Library Polyvinylpyrrolidone (PVP) a Molecular Weight Determination with the BI-MwA
Polyvinylpyrrolidone (PVP) is a polar molecule and is used in a wide variety of applications. For example, since it simply passes through humans, it is a binder in pharmaceutical tablets. Because PVP binds to polar molecules quite well, it is also used as a paper coating. PVP can also be found in shampoo, toothpaste, paint, and adhesives. Rapid, reliable characterization is important to better understand manufacturing performance, processing, and structure-property relationships. With the correct choice of instrument, molecular weight determination of PVP is routine.
PVP obtained from Aldrich was dissolved in water and data were collected with a BI-MwA in batch mode. A significant problem in light scattering is dust and the BI-MwA design provides a solution with its sealed flow system and automated dust rejection algorithms. Both of these features eliminate the deleterious effects of dust.
Values for Kc/∆R were automatically calculated with the BI-MwA software. Here, K is the Debye constant and it is proportional to the square of the refractive index increment, dn/dc1. A value of 0.174 mL/g is used for dn/dc. c is polymer concentration, and ∆R is proportional to the excess scattered intensity.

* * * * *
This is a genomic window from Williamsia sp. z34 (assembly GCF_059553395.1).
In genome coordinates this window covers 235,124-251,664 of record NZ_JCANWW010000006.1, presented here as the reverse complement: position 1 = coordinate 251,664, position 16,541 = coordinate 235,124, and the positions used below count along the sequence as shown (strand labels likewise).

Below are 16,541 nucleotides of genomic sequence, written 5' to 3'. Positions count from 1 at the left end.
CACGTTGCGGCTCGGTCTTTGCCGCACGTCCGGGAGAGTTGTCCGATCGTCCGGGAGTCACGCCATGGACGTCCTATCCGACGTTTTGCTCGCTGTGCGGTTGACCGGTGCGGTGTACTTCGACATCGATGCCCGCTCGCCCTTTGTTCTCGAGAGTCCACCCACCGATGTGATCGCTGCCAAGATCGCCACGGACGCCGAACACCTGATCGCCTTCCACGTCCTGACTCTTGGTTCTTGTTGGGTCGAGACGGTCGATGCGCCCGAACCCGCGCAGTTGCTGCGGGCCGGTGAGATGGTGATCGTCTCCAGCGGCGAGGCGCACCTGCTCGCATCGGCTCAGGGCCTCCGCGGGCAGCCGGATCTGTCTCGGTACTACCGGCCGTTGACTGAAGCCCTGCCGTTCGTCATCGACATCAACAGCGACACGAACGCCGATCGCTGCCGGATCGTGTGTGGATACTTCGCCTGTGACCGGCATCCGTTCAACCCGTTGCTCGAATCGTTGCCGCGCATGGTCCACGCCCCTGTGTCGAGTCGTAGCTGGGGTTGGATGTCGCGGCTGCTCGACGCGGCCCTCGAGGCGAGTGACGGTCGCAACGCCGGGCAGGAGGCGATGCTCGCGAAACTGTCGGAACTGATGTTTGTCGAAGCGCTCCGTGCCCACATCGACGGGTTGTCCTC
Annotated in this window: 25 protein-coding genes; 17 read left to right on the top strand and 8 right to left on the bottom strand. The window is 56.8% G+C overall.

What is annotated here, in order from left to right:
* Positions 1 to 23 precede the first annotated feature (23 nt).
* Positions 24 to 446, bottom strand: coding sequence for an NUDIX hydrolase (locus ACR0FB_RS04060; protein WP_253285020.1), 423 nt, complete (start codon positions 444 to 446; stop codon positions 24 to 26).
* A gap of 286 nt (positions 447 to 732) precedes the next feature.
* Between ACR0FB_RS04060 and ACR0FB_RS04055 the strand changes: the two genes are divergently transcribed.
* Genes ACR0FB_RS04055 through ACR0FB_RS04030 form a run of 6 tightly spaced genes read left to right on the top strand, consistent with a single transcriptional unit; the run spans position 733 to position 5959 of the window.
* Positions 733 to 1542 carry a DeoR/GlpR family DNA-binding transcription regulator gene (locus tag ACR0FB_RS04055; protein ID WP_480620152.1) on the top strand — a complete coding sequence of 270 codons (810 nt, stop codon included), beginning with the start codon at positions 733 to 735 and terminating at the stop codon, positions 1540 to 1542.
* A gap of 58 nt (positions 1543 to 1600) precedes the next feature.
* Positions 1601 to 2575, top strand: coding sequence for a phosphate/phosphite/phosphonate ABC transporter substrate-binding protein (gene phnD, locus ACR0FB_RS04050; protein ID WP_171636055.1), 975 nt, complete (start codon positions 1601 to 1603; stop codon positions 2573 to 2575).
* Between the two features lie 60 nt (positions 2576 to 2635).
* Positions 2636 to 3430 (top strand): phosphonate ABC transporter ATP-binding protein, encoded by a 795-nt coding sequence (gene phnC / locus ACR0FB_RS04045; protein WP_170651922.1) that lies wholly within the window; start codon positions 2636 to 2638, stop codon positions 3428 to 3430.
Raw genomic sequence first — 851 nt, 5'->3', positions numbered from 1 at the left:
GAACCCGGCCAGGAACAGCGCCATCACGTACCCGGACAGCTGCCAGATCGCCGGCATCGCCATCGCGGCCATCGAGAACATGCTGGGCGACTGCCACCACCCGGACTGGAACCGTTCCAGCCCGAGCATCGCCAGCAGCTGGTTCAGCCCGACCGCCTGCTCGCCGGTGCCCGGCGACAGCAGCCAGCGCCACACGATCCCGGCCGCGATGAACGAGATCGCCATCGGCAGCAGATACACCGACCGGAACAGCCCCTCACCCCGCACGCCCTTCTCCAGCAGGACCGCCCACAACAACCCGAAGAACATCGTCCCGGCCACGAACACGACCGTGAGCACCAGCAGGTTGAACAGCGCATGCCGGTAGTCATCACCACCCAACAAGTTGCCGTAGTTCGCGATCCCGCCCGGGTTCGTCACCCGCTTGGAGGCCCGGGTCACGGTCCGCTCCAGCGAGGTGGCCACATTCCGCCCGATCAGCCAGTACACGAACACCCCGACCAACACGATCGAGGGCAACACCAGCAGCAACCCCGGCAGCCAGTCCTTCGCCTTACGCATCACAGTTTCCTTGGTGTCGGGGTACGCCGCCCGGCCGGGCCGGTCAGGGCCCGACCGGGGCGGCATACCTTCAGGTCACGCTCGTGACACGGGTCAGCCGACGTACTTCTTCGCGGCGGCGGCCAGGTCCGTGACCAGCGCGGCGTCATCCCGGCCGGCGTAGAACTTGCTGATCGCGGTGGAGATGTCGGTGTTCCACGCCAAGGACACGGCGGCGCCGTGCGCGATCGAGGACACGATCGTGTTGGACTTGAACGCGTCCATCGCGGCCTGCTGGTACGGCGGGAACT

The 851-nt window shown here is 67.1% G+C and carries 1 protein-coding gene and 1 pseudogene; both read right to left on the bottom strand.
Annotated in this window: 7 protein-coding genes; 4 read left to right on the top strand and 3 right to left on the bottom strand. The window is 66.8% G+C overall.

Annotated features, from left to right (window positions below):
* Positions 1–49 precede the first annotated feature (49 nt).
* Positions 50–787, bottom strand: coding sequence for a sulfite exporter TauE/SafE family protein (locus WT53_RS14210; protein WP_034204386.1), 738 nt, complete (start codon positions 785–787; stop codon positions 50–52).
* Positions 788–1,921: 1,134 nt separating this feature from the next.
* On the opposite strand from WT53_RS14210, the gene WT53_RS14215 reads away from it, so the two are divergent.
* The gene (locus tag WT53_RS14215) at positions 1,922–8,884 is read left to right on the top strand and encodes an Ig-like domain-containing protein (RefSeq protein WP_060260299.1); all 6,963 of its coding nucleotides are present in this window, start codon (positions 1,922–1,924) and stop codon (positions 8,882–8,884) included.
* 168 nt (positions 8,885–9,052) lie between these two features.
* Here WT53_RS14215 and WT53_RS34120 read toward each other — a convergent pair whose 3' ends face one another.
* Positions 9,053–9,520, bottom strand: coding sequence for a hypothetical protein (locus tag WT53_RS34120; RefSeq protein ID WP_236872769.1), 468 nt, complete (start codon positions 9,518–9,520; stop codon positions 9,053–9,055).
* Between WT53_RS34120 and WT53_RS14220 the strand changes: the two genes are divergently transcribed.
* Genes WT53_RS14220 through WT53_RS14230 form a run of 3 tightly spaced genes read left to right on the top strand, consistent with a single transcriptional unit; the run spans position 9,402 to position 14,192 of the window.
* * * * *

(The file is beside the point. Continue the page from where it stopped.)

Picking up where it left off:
To determine molecular weight, the software then generates a Zimm, Berry, or Debye plot and values for molecular weight, radius of gyration (except for the case of a Debye plot), and second virial coefficient are calculated and displayed. After extrapolation to zero angle and zero concentration, the quantity Kc/∆R is equal to the reciprocal of the weight-average molecular weight (Mw). The Mw determined by fitting is (5.490 +/- 0.030) x 104 g/mol.
The radius of gyration (Rg) determined by fitting is 18.1 nm. Note that this radius of gyration is much larger than one expects from such a low molecular weight polymer. Typically, random coil polymers with a molecular weight of less than 75,000 g/mol are Rayleigh scatterers since their Rg is less than 12 nm. The value of Rg determined by light scattering is the so-called average, an average weighted by the square of molecular weight. Since the PVP sample is polydisperse, this explains the high value of Rg.
The second virial coefficient (A2) obtained by fitting is 4.33 x 10-4 cm3 mol/g2. Since this value is positive, it indicates that water is a thermodynamically good solvent for PVP. For comparison, the second virial coefficient of molecular weight 55,000 g/mol PS in THF is 7 x 10 -4cm3mol/g2.
These data show that the BI-MwA can be used to determine the molecular weight of PVP.